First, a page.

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Michelle Cherry recalls that one story is “always at the forefront of my mind.” At Blackstone Elementary School, a young boy confessed, “I’m just not smart.” As a volunteer with AARP Foundation Experience Corps, committed to aiding young elementary school children in reading, she took it upon herself to help him.

“He became my buddy,” she recounts. As they collaborated, the boy advanced and could read proficiently, eventually reading aloud. Ultimately, she reflects, “he could write beautifully, and when it came to drawing pictures, he would do so beautifully. This from a child who said, ‘I can’t do it. I’m just not smart,’” she shared.

Changing Lives Through Literacy

Life-changing narratives like these are a hallmark of AARP Foundation Experience Corps volunteers. This community-driven initiative empowers individuals aged 50-plus to serve as tutors, guiding students towards improved reading proficiency by third grade's end. The program, which began almost 30 years ago, collaborates closely with local non-profit organizations, delivering a structured, evidence-based tutoring model aimed at bolstering one literacy skill particularly important called ‘fluency,’ or one’s ability to read as quickly as they speak. Volunteers benefit from robust training, peer support networks, technology training, and ongoing assessments, underscoring their critical role, especially in today's educational landscape.

“As we observe the unfolding statistics regarding the persistent pandemic-induced learning gap, as well as the challenges of understaffing and underfunding in schools, some of our most enthusiastic supporters are school districts and teachers in the classroom, who rely on this critical support,” explains Mioshi Moses, Vice President of Volunteer Programs at AARP Foundation. “They wholeheartedly welcome volunteers to join them as another integral piece in the puzzle that secures the educational future of these children.”

Volunteering with AARP Foundation Experience Corps

Volunteers do not need to be educators—only a third of Experience Corps volunteers fit this category. The rest come from diverse backgrounds, including law, accounting, engineering, and government. In essence, individuals from all walks of life can contribute to children's literacy efforts. “What we're looking for is alignment with the three pillars of experience: a commitment to children's literacy, support for the local community, and reinvestment in later life,” Moses explains.

Volunteers have the option to work virtually from anywhere or in-person within the twenty cities and regions where the program operates. Experience Corps volunteers commit to one academic year, and most volunteers return for between one and three years, with many dedicating five or more years to the program.

Local programs provide comprehensive training to volunteers in the program’s evidence-based approach. In total, training may span about two days, but local programs may spread it out over a longer period, not requiring a full two-day commitment at once. Experience Corps volunteers focus exclusively on children in kindergarten through third grade. “There are numerous approaches to teaching children literacy. We aim to intervene at the precise moment where we can maximize impact and do so efficiently,” Moses explains.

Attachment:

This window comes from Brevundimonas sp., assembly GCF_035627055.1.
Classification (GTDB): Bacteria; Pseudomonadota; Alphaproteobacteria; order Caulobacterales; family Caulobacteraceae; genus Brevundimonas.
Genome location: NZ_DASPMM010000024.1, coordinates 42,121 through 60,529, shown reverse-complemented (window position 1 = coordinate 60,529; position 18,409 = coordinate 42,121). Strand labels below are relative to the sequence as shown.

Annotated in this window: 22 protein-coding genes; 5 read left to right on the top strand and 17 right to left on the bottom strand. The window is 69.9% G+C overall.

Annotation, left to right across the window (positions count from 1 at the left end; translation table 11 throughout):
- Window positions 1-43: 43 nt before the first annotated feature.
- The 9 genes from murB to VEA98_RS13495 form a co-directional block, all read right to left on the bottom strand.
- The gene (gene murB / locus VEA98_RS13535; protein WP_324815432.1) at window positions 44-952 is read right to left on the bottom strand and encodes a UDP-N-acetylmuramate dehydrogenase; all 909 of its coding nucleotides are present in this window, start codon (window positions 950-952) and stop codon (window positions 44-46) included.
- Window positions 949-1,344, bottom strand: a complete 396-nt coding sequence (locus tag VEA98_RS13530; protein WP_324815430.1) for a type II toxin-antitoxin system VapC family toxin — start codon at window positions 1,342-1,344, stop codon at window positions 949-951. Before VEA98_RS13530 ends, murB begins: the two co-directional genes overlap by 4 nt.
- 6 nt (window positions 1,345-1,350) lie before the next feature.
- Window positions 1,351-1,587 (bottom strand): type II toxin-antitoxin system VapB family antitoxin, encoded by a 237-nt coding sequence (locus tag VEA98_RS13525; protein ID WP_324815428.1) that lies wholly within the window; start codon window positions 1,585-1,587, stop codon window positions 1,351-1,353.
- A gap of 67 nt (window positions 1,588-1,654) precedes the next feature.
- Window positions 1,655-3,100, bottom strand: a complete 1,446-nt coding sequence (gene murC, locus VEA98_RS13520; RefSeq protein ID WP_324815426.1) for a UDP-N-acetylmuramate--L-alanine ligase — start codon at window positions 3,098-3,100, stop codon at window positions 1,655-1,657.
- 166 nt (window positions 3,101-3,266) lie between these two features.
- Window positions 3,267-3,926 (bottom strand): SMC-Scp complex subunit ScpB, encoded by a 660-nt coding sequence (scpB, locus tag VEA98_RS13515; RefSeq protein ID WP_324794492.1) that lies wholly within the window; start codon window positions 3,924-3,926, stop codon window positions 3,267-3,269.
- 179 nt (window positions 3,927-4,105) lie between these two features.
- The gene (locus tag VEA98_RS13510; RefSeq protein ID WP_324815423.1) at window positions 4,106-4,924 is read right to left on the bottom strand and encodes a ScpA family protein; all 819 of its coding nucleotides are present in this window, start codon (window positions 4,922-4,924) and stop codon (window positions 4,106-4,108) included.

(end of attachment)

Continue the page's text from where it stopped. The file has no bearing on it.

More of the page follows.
Recognizing Volunteers and Lifetimes of Service

Due to the great need faced by communities in recruiting caring adults to tutor students in reading, Experience Corps volunteers have become beacons of hope in their local communities and nationally. This was evident last year when the United States Deputy Secretary of Education, Cindy Martin, lauded the program and its volunteers. “Experience Corps is a game changer for students. To have that one caring, experienced, well-trained, and supported adult for focused time. It changes everything.”

To honor Experience Corps volunteers, AARP Foundation became an official certifying organization of the President’s Volunteer Service Awards, the nation’s top civil award bestowed by the President of the United States. This year, 190 Experience Corps tutors are receiving awards for contributing a combined 30,000+ hours of service to the program.

But there is no greater recognition for a job well done than in comments from Experience Corps students like Gregory Morris. “My tutor makes me feel happy because she is nice to me. She has taught me how to be a better reader.”

Learn more about how to help students become better readers here.

The AARP Foundation Experience Corps program receives funding from AmeriCorps, along with support from the U.S. Department of Justice and various non-governmental sources.

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